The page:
Bauer’s account seems to corroborate with what the Department of Justice found: that this reliance on these private, for-profit institutions was no longer necessary and was actually more costly, in some cases, than using public prisons. In a related, earlier Huffington Post article by Gabrielle Canon entitled Here’s the Latest Evidence of How Private Prisons Are Exploiting Inmates for Profit from Mother Jones dated July 22, 2015, it was stated that “Researcher Anita Mukherjee studied eight years of data from Mississippi, which has one of the highest incarceration rates in the country, and found that private prisons there doled out twice the amount of infractions against inmates, lengthening their sentences by an average of two or three months. The extra time, Mukherjee found, adds up to an increase of about $3,000 in additional costs per prisoner. Mukherjee also noted that inmates housed in private prisons were more likely to wind up back in the system after being released—despite industry claims of lower recidivism rates…The study, which compares length of stays in private and public prisons, is not the first to highlight strategies undertaken by the private prison industry to raise returns for stockholders. Last year, Christopher Petrella, a researcher at the University of California-Berkeley, accused the Corrections Corporation of America of including provisions in its contracts with governments to keep the most costly inmates—those with health issues—from being transferred to its prisons. Through open records requests, Petrella found there were 14 different exclusion criteria, including disabled or elderly inmates, those who were HIV-positive, or anyone with ‘sensitive medical conditions and/or high risk diagnoses.’ “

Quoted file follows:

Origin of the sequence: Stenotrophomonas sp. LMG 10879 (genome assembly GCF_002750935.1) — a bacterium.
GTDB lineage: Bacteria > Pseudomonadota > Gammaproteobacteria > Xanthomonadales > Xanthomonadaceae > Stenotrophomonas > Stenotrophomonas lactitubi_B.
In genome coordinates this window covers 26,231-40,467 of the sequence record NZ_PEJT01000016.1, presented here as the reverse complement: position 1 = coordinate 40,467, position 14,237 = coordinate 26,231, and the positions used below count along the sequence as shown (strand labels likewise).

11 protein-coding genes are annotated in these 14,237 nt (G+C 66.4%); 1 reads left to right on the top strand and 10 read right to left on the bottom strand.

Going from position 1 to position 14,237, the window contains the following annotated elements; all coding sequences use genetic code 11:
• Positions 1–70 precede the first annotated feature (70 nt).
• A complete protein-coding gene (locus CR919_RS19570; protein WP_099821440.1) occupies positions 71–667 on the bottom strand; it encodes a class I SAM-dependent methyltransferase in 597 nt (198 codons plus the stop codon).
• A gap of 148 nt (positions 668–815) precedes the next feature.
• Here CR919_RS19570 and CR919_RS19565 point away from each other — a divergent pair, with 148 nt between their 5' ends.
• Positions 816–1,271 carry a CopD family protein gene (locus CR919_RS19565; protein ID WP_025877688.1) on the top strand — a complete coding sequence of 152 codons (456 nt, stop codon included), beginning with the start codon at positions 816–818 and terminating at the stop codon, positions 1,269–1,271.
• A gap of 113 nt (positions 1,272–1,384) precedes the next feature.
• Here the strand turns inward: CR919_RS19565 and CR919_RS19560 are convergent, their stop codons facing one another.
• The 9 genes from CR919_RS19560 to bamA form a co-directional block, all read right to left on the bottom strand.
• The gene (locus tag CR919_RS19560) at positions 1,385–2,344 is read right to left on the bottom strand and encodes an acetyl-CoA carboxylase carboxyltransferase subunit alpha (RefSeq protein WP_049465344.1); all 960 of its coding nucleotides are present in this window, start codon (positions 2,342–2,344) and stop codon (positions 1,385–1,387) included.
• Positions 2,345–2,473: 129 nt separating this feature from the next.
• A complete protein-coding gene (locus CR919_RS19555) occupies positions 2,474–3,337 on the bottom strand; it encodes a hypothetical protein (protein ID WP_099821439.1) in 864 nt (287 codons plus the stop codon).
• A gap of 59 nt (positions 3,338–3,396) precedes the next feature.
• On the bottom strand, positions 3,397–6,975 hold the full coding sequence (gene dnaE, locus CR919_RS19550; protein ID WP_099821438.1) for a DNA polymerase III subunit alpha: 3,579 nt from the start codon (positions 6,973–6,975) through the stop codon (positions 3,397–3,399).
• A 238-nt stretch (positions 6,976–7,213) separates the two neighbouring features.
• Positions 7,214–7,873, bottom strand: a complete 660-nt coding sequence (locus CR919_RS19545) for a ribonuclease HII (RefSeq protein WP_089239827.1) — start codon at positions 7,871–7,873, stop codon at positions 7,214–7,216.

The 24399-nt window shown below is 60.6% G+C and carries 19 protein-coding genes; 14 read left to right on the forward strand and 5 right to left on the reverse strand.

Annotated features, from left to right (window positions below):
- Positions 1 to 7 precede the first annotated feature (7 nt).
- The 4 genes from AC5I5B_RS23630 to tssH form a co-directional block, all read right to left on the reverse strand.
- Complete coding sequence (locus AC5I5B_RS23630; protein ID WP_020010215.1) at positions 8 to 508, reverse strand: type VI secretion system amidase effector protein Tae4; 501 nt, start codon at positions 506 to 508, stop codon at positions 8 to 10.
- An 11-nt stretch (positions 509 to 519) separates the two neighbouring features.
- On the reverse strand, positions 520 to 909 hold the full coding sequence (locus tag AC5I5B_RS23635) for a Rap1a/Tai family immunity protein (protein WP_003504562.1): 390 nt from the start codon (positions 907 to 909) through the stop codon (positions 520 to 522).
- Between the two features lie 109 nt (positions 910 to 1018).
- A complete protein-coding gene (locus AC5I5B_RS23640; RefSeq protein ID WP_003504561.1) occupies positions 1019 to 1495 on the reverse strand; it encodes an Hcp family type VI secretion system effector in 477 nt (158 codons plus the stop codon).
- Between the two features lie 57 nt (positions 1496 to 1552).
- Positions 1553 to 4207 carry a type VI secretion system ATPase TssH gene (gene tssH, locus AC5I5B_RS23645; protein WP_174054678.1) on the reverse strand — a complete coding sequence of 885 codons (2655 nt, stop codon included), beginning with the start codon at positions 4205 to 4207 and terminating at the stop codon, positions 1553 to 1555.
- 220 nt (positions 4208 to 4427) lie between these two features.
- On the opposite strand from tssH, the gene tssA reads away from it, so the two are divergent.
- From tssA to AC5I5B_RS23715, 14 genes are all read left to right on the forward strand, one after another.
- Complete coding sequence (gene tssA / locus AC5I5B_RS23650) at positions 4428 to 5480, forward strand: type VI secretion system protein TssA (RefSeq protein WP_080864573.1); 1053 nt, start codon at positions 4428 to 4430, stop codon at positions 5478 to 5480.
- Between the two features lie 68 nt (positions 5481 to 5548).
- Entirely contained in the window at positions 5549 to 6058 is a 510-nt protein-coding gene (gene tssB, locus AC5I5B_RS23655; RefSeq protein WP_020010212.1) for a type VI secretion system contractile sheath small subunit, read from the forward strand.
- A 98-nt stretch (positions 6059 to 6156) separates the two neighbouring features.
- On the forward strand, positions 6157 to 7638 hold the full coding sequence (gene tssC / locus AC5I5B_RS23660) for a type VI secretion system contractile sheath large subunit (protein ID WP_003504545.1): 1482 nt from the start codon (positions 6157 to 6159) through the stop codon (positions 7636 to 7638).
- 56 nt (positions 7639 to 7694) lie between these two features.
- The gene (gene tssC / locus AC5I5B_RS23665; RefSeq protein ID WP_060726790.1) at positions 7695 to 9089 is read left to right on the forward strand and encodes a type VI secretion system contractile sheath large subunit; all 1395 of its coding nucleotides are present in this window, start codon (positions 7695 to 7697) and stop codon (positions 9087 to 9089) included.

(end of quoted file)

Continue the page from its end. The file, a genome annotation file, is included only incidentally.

While we may tout ourselves as “the land of the free,” a much more accurate phrase would be “the land of the incarcerated.” For, while we have only about 5% of the world’s population, the United States has almost 25 percent of the prisoners in the entire world! Hundreds of thousands of people are jailed because they could not afford to pay off fines, or were convicted of a nonviolent drug or property crime – not due to any menacing behavior. Unfortunately, most of these people are either poor or people of color. Ignorant, intolerant, reactionary and authoritarian Republicans clamor for more police but also foolishly stand squarely against any legislation that would restrict the sales of cheap handguns or semiautomatic rifles. In the face of increasing gun sales to criminals or violent and deranged persons who should never own any type of gun, NO number of additional police could guarantee safety to anyone. It is no wonder that police are often overly trigger happy and will shoot to kill at the slightest provocation. Regrettably, there are no clear solutions in sight, and shootings, mass shootings, and gun deaths continue to rise… This latest step by the Obama administration to phase out these for-profit private prisons is a most welcome step. While it will not stop ongoing violence, it should definitely curb the greed which is turning us into a penitentiary state and bring us closer to the land of the free we love to boast about.